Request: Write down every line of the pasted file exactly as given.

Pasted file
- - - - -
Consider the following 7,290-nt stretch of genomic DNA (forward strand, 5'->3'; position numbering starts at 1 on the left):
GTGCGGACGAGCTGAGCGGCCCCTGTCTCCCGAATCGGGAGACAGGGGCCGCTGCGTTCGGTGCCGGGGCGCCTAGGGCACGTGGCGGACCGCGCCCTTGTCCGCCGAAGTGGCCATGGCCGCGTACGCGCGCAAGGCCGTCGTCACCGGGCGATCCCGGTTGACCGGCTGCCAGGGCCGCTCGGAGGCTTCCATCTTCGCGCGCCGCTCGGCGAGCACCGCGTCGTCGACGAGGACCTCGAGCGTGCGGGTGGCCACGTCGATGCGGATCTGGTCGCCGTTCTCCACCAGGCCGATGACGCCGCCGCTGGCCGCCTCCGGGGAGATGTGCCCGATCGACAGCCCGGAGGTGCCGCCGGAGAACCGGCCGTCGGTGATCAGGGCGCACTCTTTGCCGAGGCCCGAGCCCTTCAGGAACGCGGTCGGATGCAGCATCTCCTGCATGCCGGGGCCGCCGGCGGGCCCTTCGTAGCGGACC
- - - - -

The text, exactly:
Consider the following 7,290-nt stretch of genomic DNA (forward strand, 5'->3'; position numbering starts at 1 on the left):
GTGCGGACGAGCTGAGCGGCCCCTGTCTCCCGAATCGGGAGACAGGGGCCGCTGCGTTCGGTGCCGGGGCGCCTAGGGCACGTGGCGGACCGCGCCCTTGTCCGCCGAAGTGGCCATGGCCGCGTACGCGCGCAAGGCCGTCGTCACCGGGCGATCCCGGTTGACCGGCTGCCAGGGCCGCTCGGAGGCTTCCATCTTCGCGCGCCGCTCGGCGAGCACCGCGTCGTCGACGAGGACCTCGAGCGTGCGGGTGGCCACGTCGATGCGGATCTGGTCGCCGTTCTCCACCAGGCCGATGACGCCGCCGCTGGCCGCCTCCGGGGAGATGTGCCCGATCGACAGCCCGGAGGTGCCGCCGGAGAACCGGCCGTCGGTGATCAGGGCGCACTCTTTGCCGAGGCCCGAGCCCTTCAGGAACGCGGTCGGATGCAGCATCTCCTGCATGCCGGGGCCGCCGGCGGGCCCTTCGTAGCGGACC